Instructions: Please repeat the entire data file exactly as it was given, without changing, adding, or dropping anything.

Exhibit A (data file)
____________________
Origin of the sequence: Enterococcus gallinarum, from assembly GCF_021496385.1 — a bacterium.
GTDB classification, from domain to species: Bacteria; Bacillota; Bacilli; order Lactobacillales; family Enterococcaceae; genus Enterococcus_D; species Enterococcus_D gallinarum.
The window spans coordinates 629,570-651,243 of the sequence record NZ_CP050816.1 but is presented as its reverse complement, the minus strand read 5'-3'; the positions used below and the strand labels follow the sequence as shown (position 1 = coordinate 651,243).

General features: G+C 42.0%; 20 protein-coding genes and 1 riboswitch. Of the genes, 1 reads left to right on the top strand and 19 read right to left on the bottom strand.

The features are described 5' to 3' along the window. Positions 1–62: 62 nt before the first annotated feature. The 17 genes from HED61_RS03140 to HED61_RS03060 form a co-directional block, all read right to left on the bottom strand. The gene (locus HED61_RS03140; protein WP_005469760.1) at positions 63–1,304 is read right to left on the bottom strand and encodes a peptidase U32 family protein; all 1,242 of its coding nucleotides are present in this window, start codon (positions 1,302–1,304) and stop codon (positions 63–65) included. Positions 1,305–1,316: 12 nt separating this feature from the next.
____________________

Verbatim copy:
Origin of the sequence: Enterococcus gallinarum, from assembly GCF_021496385.1 — a bacterium.
GTDB classification, from domain to species: Bacteria; Bacillota; Bacilli; order Lactobacillales; family Enterococcaceae; genus Enterococcus_D; species Enterococcus_D gallinarum.
The window spans coordinates 629,570-651,243 of the sequence record NZ_CP050816.1 but is presented as its reverse complement, the minus strand read 5'-3'; the positions used below and the strand labels follow the sequence as shown (position 1 = coordinate 651,243).

General features: G+C 42.0%; 20 protein-coding genes and 1 riboswitch. Of the genes, 1 reads left to right on the top strand and 19 read right to left on the bottom strand.

The features are described 5' to 3' along the window. Positions 1–62: 62 nt before the first annotated feature. The 17 genes from HED61_RS03140 to HED61_RS03060 form a co-directional block, all read right to left on the bottom strand. The gene (locus HED61_RS03140; protein WP_005469760.1) at positions 63–1,304 is read right to left on the bottom strand and encodes a peptidase U32 family protein; all 1,242 of its coding nucleotides are present in this window, start codon (positions 1,302–1,304) and stop codon (positions 63–65) included. Positions 1,305–1,316: 12 nt separating this feature from the next.